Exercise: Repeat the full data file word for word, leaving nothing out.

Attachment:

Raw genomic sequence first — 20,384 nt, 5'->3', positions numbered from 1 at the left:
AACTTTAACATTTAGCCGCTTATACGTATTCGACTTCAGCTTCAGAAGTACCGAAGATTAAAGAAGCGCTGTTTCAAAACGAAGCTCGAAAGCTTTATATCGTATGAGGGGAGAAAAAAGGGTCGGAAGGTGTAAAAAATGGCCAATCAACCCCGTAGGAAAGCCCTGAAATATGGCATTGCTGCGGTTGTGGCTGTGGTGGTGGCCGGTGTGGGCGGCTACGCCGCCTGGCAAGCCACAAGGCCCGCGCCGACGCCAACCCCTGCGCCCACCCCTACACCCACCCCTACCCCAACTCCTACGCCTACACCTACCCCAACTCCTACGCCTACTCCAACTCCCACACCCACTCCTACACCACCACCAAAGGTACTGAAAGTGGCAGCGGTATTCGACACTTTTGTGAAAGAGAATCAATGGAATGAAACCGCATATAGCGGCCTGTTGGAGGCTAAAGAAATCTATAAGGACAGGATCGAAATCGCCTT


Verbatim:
Raw genomic sequence first — 20,384 nt, 5'->3', positions numbered from 1 at the left:
AACTTTAACATTTAGCCGCTTATACGTATTCGACTTCAGCTTCAGAAGTACCGAAGATTAAAGAAGCGCTGTTTCAAAACGAAGCTCGAAAGCTTTATATCGTATGAGGGGAGAAAAAAGGGTCGGAAGGTGTAAAAAATGGCCAATCAACCCCGTAGGAAAGCCCTGAAATATGGCATTGCTGCGGTTGTGGCTGTGGTGGTGGCCGGTGTGGGCGGCTACGCCGCCTGGCAAGCCACAAGGCCCGCGCCGACGCCAACCCCTGCGCCCACCCCTACACCCACCCCTACCCCAACTCCTACGCCTACACCTACCCCAACTCCTACGCCTACTCCAACTCCCACACCCACTCCTACACCACCACCAAAGGTACTGAAAGTGGCAGCGGTATTCGACACTTTTGTGAAAGAGAATCAATGGAATGAAACCGCATATAGCGGCCTGTTGGAGGCTAAAGAAATCTATAAGGACAGGATCGAAATCGCCTT